The economic substance legislation that came into force in Guernsey and Jersey in January 2019 requires companies that are tax resident in either island, and that conduct one or more of the defined activities, to demonstrate that they meet threshold levels of physical substance in their respective jurisdictions.

How do the rules apply to family structures?

The rules will only apply to family offices with Guernsey- or Jersey-based companies whose activities fall into one of the nine statutory categories ("relevant activities"). In practice, private wealth structures are only likely to engage in two of these, namely pure equity holding and finance and leasing.

While the legislation defines a holding company as one whose primary function is the acquisition and holding of shares or equitable interests (noting that a company holding only real estate assets will not be in scope), and captures companies with a majority stake in subsidiaries (but not those holding minority interests in private or listed companies), the guidance appears to confirm by way of an example scenario that PTCs would not be classed as holding companies. This distinction is drawn on the basis that PTCs – a common feature of family offices – are not the beneficial owners of the assets held and typically have no gross income, their primary function being to act as trustee of various family trusts. However, a PTC may be caught if it carries out one of the other relevant activities.

Turning to finance and leasing, a company will be caught if it offers credit or financing of any kind, whether to individuals or intra-group, for consideration. Therefore a company held by a family trust which provides loans to beneficiaries will not be within scope if the loan is interest free, unsecured and repayable on demand, but the inclusion of commercial terms may render it a relevant activity.

What should families be looking at when it comes to structuring their affairs?

The first question for families looking to set up structures in the Channel Islands will be whether any proposed family office would engage in activities that fall within the scope of the legislation. To the extent that it would, the relevant companies would need to demonstrate that they have adequate substance within the chosen island, specifically that each company:

  • is directed and managed in the island
  • has an adequate number of qualified employees proportionate to the level of activity carried on in the island
  • has adequate expenditure proportionate to the level of activity carried on in the island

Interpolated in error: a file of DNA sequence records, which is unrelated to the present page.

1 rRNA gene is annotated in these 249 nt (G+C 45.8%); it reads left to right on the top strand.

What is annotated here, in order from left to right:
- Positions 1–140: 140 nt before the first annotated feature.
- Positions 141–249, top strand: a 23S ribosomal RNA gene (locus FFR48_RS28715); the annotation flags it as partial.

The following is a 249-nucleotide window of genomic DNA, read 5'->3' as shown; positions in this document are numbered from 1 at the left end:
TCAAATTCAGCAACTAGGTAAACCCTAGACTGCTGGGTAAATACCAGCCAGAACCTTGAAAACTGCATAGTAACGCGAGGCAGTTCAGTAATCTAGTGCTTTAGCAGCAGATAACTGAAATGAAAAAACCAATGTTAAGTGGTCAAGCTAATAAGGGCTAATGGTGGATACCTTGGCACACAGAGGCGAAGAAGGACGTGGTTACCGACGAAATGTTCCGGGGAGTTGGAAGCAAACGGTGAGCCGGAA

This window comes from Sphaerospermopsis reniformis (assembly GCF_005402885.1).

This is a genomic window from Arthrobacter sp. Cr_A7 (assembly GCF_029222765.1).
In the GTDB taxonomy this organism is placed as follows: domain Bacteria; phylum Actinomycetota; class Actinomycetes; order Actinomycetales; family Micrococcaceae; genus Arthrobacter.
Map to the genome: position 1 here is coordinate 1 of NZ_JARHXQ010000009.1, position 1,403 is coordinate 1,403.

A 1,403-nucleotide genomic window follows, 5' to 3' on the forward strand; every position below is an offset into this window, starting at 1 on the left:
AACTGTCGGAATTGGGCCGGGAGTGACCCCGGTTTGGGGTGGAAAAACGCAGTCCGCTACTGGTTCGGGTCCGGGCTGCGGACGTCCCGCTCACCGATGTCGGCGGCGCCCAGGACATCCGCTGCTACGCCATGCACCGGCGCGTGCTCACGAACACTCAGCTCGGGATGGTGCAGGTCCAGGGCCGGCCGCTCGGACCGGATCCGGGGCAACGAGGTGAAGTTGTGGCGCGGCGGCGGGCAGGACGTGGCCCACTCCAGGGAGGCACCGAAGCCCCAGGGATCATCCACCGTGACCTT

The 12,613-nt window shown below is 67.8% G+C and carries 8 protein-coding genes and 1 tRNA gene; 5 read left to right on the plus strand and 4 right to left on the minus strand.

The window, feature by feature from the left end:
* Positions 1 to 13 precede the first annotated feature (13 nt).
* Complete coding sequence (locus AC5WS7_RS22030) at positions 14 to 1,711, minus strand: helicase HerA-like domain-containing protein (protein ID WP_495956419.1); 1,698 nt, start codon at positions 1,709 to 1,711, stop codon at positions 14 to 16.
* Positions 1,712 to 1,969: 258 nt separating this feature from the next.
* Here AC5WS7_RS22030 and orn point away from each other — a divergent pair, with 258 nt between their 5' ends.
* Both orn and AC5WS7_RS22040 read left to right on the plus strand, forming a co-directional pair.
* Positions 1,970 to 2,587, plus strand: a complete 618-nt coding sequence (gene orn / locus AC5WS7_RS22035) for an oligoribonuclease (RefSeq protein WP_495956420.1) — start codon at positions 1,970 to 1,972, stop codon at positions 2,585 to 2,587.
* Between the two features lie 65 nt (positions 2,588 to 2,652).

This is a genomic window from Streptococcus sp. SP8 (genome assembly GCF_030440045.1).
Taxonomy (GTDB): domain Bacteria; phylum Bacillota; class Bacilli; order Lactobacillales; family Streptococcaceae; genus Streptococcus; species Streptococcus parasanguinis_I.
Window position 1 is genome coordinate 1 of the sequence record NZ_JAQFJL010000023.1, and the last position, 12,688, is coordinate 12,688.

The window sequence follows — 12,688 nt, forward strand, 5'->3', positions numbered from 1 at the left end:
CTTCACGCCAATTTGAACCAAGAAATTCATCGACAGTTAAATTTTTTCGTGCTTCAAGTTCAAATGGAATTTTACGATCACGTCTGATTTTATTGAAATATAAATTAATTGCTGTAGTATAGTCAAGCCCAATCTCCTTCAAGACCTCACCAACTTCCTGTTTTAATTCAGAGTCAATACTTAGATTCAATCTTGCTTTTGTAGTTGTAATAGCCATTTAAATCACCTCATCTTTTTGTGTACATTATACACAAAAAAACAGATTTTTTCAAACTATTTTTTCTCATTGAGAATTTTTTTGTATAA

• has adequate physical assets or premises in the island
  • conducts core income-generating activity in the island

Many family offices will need to make few, if any, changes to existing models, as it is already good practice (and often necessary to avoid the jurisdiction of other tax regimes) for the majority of board meetings to be held on the island, with a quorum of directors physically present. Similarly, most family structures that employ staff will choose local personnel with the requisite understanding of the local laws and regulatory framework. However, families should carry out a thorough review of any proposed or established structures and obtain appropriate advice to ensure they are compliant, as the penalties for infringement include financial sanctions ranging from £3,000-£100,000, as well as strike-off by the courts.

Are there implications in terms of governance and oversight?

A family office which carries out a relevant activity will need to ensure that its operations, policies and procedures meet the thresholds and reflect the models imposed by the legislation. It will be vital to ensure that each company's compliance is carefully recorded and documented so that it can demonstrate that it meets the required standards, and additional information will likely need to be filed in respect of 2018 and 2019 tax returns and thereafter. Fundamentally, entities will need to evidence that they have a substantial connection to the relevant island.

How have families reacted to the rules and what do they mean for jurisdictions as centres for family offices in the future?

In our experience, local family offices are sophisticated structures, with such of their companies as are resident in the Channel Islands already meeting the substance criteria and therefore causing the respective families no concern. Insofar as foreign entities within those structures are concerned, we are seeing an increase in inward company migrations as family offices seek to take advantage of the islands' excellent reputation and attractive private wealth offering.

The content of this article is intended to provide a general guide to the subject matter. Specialist advice should be sought about your specific circumstances.